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Lighting, Sound, Staging, Vision Technicians

Note: Completion of a TAFE SA course does not guarantee an employment outcome. Formal requirements other than educational qualifications (eg licensing, professional registration), may apply to some occupations.

Job Prospects Openings 5 years to November 2018: 5,001 to 10,000
Salary Range Median weekly earnings: $1201 to $1500 to Source: Australian Government Department of Employment 2014
Brief Lighting, Sound, Staging and Vision Technicians are the show technicians who install and operate the technical equipment for every kind of live performance and event, film and TV production.

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Introduction

Show technicians work collaboratively with each other and with stage managers, production managers, lighting and sound designers, directors, choreographers, performers and other technicians and designers. They use industry specific high-end technology, electronic and mechanical equipment.

During periods of high demand technicians often work on more than one show at a time to maximise their income during peak periods, e.g. setting up various shows during the day, operating for another show in the evening and fitting in one-night-stands on their ‘day off'.

Peaks in demand can be seasonal so most technicians have skills in a number of the technical areas to maximise their employability and continuity of employment. Technicians have to be proactive in seeking employment and are often organising employment several months in advance.

Graduates are employed in all sectors of performing arts, entertainment and other creative industries including theatre, opera and dance companies, film and TV productions, arts centres, festivals and arts events, sports and tourism events, conventions and corporate theatre, museums, casinos, theme parks and other tourism linked entertainment.

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Education Requirements

You need an industry specific Certificate, Diploma or Advanced Diploma. Occasionally, a few work places will take on a trainee without much training or experience but this is less common than entering employment with a completed qualification.

TAFE SA Adelaide College of the Arts offers the Advanced Diploma of Stage Management and the Advanced Diploma of Design for Live Production, Theatre and Events. Pathways include the Certificate III in Live Production, Theatre and Events (Technical Operations) and the Diploma of Live Production, Theatre and Events (Technical Production).

The Technical Production program at AC Arts has achieved close to 100% employment rates for its graduates for over a decade.

Desirable Entry Skills and Personal Attributes
To have the best chance at success you need basic computer skills - Word Processing & Spreadsheet, E-communication, and research skills. You also require good hand skills and basic tool skills, creativity, imagination and initiative. Maths or Science to year 10 level, good personal time management skills and proficiency in written and spoken English are also desirable skills for this occupation.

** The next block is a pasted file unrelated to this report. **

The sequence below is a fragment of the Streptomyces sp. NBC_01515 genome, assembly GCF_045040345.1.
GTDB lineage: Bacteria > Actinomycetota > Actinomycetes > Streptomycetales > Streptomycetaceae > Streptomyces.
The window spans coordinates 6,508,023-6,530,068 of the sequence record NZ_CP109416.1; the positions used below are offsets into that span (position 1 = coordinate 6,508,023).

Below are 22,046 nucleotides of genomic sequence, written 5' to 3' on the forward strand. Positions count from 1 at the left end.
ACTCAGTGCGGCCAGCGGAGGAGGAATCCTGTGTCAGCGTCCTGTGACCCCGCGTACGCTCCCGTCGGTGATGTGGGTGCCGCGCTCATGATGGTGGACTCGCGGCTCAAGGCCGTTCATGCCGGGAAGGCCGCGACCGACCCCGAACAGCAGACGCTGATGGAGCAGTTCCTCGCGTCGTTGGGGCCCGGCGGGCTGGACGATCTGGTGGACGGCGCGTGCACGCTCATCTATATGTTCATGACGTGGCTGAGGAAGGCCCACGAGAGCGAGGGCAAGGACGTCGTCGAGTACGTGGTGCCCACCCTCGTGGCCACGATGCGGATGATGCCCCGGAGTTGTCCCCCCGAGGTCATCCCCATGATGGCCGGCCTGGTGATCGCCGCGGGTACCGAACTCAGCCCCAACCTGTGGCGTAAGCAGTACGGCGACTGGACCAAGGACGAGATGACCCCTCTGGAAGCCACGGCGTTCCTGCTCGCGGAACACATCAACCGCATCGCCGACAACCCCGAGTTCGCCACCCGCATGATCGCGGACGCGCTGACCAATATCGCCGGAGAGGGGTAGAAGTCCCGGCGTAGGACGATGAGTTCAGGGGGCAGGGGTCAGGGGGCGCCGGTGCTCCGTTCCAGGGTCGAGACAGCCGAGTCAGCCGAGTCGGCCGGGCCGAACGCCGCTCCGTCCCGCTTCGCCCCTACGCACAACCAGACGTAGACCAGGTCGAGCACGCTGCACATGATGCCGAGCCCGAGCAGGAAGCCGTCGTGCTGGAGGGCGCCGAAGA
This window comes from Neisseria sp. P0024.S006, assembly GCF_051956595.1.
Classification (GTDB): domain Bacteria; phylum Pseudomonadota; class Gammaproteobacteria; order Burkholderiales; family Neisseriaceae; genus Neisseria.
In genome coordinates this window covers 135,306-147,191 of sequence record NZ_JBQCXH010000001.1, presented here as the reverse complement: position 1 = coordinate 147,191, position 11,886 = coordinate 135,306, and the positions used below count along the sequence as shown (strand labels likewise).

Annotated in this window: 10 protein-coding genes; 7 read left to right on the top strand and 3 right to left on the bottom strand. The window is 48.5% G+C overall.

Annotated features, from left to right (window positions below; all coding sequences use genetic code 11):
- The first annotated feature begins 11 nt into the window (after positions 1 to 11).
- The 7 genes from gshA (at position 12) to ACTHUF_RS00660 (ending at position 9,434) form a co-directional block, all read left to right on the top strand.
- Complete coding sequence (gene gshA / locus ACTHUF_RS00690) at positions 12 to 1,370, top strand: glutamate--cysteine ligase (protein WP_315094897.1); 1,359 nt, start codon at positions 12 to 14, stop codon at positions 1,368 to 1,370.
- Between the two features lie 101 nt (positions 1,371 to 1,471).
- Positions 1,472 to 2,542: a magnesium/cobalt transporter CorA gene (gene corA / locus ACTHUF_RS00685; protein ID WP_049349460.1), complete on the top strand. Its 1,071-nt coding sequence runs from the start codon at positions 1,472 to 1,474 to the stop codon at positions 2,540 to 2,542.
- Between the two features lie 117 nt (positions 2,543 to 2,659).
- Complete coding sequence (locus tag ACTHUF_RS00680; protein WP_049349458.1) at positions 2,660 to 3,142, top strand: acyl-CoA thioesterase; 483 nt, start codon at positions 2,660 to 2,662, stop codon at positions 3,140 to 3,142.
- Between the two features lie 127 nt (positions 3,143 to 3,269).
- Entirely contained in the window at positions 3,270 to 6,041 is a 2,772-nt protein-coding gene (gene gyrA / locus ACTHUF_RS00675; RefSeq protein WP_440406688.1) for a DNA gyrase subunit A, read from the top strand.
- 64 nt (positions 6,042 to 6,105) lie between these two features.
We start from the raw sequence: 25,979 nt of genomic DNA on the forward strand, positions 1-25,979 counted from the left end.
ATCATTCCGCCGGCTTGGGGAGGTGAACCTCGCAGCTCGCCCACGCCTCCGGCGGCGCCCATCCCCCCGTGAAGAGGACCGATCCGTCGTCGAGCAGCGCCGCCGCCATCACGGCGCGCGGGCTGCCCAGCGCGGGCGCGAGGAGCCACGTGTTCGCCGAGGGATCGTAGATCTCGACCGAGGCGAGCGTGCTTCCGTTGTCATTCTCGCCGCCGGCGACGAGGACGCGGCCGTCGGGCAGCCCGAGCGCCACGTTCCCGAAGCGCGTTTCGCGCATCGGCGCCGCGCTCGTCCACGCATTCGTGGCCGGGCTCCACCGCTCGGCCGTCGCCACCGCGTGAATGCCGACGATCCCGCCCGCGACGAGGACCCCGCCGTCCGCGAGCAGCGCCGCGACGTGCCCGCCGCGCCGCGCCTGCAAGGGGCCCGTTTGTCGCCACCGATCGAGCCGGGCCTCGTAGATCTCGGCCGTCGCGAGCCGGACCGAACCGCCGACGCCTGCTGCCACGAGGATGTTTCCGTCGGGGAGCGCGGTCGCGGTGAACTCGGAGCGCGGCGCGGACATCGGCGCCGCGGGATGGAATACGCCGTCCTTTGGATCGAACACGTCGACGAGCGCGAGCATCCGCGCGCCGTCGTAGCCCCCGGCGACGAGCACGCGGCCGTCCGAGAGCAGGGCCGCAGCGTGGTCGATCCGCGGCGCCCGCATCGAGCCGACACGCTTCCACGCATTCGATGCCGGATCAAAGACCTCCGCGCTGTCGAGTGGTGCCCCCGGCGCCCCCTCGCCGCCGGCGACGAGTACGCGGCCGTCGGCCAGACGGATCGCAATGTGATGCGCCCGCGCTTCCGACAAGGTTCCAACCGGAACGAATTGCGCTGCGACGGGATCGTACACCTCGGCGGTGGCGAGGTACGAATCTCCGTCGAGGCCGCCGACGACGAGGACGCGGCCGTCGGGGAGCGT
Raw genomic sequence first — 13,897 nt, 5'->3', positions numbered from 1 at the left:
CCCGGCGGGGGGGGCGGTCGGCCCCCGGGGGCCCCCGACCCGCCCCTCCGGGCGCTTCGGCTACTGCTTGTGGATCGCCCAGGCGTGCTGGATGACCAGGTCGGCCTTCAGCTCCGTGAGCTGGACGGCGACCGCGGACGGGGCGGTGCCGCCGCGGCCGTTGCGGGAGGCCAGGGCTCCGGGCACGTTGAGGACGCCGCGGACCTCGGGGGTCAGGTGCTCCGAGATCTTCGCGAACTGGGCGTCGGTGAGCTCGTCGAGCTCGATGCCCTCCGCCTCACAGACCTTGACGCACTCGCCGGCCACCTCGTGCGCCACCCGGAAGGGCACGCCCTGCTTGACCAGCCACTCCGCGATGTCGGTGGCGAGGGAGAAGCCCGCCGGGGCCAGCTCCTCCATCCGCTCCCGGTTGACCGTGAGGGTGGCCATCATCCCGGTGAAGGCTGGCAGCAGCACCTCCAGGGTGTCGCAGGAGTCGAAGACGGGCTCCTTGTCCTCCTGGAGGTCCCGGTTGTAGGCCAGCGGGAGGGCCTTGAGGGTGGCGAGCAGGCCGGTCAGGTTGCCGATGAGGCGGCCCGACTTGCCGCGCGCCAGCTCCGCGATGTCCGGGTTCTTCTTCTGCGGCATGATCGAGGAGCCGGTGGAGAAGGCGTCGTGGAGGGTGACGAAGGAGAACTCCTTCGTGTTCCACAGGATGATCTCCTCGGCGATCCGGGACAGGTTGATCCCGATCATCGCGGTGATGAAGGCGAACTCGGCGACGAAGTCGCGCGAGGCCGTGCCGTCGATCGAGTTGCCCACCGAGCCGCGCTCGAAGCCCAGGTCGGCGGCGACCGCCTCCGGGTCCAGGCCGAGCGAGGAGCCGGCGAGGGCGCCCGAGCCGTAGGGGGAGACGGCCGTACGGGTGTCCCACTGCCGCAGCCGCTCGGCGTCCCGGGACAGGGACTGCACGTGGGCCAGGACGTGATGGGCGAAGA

You need to be:
- a good communicator, able to work collaboratively with a wide range of people
- able to think and plan ahead and think and work creatively
- able to work with high end technology and electronic & mechanical equipment
- able to work under pressure and meet deadlines
- able to work as part of a creative team
- able to use creativity and innovation to troubleshoot and problem solve
- able to work in a constantly changing environment
- highly motivated about pursuing a professional career in entertainment or related industries
- and have a mature work ethic.

These are physically demanding occupations and you need to be reasonably fit.

Relevant Australian Standard Classification of Occupations (ASCO) Codes
4992-11 Sound Technician, 4992-21 Light Technician, 4992-79 Performing Arts Support Workers, nec, 2422-11 Vocational Education Teacher, 2536-23 Technical Director (Theatre)

Career Path

Initially graduates start out as casual or part time employees and may work for many different employers within one year. Over time by developing a good reputation and gaining the recognition of employers, production managers and head technicians, they move on to be employed on a more regular basis and may eventually secure a permanent position with an Arts, Convention Centre or other venue, with a Production Company or with a Production Services Company. Technicians are also employed by high schools and tertiary education and training organisations to provide technical support and to provide VET training for students. Most often employment is gained through ‘word-of-mouth', on the recommendation of other professionals.

The career paths for technicians include the following occupations;
Entry Level: Lighting Technician, Sound Technician, Mechanist/Staging Technician, Vision Technician, Follow Spot Operator, Gaffer, Grip